A need thus exists for a positioning shaft of a probe assembly capable of traversing ben tubes having curvatures with small radii and similar small passageways having either a single sharp bend or a series of lesser bends or curves. A need also exists for a positioning shaft of the above type which will not buckle when subjected to lengthwise compressive forces, such as due to pushing on the shaft during positioning, and which will not scratch the interior of the passageway, and which, after removal, can be rolled for storage without abrading the electrical instrumentation conductors and elements of the sensor.

SUMMARY OF THE INVENTION

An elongate probe assembly for deployment in tubing, conduit, pipe or other relatively small passageways includes a slender, flexible member supporting a sensor or other probe device, a plurality of bushings mounted on the support member, and bushing retainers secured at axial positions along the member for maintaining the spacing of the bushings. Preferably, the support member is a helically coiled cable having an intercoil tension biasing it into coil-to-coil contact. Additionally, contacting axial surfaces of the cable coils are shaped to resist buckling in reaction to lengthwise compressive forces encountered during deployment.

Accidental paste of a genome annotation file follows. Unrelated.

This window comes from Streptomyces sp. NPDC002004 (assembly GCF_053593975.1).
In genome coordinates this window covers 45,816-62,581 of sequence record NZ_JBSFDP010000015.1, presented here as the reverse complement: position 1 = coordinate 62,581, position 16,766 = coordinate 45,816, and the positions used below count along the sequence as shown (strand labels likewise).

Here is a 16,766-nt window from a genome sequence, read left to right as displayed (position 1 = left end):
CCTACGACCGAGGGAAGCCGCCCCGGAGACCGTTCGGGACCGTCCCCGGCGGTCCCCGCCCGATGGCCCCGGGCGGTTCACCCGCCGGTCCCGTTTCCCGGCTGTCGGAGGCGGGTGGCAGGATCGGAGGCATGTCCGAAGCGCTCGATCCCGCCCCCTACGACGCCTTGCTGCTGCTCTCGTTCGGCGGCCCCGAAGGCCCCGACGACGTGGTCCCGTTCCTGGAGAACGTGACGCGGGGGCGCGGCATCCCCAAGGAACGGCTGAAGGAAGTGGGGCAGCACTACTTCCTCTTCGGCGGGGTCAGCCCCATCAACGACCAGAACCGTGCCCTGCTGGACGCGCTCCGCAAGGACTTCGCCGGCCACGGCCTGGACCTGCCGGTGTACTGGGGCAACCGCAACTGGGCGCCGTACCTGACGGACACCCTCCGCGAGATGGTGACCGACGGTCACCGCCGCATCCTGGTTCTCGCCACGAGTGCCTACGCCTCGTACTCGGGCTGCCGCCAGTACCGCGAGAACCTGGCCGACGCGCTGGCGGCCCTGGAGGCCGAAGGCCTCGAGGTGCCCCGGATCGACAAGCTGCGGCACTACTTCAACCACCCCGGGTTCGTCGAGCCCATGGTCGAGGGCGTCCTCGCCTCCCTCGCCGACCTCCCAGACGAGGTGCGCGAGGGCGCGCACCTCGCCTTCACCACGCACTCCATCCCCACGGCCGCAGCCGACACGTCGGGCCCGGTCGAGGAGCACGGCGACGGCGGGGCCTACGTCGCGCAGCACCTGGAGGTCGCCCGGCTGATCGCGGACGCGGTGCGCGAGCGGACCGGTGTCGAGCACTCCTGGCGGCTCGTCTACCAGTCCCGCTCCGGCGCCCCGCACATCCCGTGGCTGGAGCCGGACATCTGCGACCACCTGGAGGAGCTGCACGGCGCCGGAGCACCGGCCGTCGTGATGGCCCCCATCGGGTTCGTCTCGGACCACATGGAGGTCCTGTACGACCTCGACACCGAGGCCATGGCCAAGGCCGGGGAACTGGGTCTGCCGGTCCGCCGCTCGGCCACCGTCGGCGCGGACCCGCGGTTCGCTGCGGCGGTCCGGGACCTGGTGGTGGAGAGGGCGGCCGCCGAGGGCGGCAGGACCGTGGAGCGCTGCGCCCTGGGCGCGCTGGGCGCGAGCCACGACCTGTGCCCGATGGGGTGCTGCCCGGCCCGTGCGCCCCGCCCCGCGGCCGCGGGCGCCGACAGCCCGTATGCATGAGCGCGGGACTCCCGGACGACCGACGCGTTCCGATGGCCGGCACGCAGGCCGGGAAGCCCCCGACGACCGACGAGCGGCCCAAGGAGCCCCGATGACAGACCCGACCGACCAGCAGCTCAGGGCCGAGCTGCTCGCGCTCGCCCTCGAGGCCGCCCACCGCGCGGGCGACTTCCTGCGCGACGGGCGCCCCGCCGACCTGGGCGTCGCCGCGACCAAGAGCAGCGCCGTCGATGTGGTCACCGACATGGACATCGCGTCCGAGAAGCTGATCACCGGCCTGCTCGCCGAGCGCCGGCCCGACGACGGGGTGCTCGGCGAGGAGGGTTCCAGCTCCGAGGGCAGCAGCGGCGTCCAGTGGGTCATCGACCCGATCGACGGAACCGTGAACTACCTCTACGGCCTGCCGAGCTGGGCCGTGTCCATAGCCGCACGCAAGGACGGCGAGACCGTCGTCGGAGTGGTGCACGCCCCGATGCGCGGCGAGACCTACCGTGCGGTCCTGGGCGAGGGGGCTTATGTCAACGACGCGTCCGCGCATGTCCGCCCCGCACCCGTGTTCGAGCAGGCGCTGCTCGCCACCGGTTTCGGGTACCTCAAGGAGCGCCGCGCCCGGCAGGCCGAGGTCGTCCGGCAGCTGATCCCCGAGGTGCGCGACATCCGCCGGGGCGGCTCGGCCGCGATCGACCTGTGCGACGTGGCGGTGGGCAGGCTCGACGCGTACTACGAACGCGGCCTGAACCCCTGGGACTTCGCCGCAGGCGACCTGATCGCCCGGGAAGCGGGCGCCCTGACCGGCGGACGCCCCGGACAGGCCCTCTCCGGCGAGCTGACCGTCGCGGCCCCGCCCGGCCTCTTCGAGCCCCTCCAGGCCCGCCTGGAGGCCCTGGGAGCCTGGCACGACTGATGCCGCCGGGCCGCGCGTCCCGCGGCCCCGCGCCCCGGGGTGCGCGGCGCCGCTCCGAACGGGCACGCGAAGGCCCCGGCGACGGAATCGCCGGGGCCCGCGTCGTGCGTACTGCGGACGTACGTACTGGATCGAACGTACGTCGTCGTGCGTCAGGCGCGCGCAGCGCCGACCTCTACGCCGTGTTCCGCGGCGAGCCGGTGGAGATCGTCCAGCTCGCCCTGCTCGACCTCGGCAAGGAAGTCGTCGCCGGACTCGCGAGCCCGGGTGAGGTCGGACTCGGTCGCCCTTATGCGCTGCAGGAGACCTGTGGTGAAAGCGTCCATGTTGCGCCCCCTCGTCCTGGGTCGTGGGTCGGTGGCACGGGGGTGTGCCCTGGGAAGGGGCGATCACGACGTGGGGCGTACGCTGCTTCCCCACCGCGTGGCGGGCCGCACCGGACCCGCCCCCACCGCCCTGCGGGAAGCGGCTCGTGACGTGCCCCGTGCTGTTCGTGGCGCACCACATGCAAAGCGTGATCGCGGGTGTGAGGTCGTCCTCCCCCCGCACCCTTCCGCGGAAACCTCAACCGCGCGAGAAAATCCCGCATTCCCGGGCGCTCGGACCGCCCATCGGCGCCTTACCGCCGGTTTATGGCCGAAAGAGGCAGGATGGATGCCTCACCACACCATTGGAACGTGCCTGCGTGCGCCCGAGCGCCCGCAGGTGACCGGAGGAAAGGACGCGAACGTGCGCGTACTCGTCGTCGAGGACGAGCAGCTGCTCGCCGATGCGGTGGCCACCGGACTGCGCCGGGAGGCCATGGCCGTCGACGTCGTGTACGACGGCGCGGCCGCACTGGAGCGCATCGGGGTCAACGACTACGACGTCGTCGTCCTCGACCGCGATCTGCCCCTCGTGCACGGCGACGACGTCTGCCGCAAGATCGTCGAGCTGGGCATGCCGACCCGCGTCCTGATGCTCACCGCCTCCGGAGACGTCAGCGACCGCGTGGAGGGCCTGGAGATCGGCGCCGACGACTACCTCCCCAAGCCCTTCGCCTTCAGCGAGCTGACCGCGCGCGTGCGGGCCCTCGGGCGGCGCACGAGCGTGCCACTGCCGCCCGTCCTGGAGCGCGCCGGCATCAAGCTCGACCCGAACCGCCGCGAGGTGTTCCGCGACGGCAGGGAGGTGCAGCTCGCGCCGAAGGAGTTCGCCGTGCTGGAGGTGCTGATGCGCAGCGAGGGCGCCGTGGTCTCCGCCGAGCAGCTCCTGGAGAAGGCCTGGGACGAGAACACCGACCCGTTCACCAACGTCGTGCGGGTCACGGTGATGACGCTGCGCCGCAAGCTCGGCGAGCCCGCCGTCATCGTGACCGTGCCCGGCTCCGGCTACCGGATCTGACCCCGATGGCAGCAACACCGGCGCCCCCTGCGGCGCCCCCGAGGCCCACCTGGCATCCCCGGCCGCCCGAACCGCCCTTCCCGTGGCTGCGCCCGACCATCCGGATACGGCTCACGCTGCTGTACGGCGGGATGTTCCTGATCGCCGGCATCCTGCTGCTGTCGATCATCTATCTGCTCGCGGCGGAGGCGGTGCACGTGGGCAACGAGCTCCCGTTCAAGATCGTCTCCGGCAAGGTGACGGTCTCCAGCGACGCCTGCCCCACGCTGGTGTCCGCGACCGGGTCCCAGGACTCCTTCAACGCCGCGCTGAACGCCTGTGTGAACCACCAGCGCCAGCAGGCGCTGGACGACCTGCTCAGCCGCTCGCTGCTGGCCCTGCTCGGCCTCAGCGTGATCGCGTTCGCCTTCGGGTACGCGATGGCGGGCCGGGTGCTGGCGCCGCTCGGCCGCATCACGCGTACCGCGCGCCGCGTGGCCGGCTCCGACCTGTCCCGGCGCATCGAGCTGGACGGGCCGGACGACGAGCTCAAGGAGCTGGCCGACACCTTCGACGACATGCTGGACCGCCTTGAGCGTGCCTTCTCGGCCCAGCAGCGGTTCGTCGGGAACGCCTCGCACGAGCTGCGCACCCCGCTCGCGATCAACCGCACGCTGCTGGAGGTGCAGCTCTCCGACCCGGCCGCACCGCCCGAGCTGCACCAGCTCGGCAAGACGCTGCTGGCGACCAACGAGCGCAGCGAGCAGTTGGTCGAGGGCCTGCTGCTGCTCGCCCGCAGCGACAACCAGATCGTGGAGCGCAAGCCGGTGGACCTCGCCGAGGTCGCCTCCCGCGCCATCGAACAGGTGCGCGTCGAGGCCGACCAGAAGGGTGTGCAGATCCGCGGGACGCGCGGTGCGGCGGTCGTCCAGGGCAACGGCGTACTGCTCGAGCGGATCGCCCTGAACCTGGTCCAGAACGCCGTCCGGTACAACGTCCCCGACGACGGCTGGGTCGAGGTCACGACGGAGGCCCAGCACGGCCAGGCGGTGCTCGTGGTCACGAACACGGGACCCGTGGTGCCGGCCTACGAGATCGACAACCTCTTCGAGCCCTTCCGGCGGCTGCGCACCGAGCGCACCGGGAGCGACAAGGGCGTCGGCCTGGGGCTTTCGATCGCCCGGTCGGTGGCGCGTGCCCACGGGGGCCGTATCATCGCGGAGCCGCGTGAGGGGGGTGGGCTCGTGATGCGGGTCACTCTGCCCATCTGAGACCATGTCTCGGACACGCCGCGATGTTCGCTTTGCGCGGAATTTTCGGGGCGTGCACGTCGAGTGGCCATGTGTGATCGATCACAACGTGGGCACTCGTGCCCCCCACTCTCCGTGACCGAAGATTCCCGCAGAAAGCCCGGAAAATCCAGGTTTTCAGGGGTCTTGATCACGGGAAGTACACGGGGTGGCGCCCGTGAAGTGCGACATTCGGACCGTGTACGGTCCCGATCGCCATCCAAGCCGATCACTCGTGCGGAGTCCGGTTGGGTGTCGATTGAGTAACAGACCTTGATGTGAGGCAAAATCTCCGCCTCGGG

Also in the preferred embodiment of the invention, the bushings mounted on the cable have contacting axial ends so shaped that the bushings further resist buckling of the cable due to the compressive forces.

As further preferred features, the bushing retainers have a maximum radial dimension less than the outside diameter of the bushings, the cable and retainers are made of a relatively strong metal alloy such as a high grade steel, and the bushings are comprised of a synthetic polymer such as of a polyamide.

BRIEF DESCRIPTION OF THE DRAWINGS

These and further objects, features, and advantages of the invention will become apparent from reading the following detailed description in conjunction with the attached drawings in which:

FIG. 1 is an elevational, cross-sectional view of the preferred embodiment of the probe apparatus of the present invention;

FIG. 2 is an elevational, cross-sectional view in detail of FIG. 1 showing the forward sensor portion of the probe apparatus of the preferred embodiment;

FIG. 3 is an elevational, cross-sectional view in detail of FIG. 1 showing the rear portion of the probe apparatus of the preferred embodiment;

FIG. 4 is a schematic diagram of the probe apparatus of the present invention in a typical application; and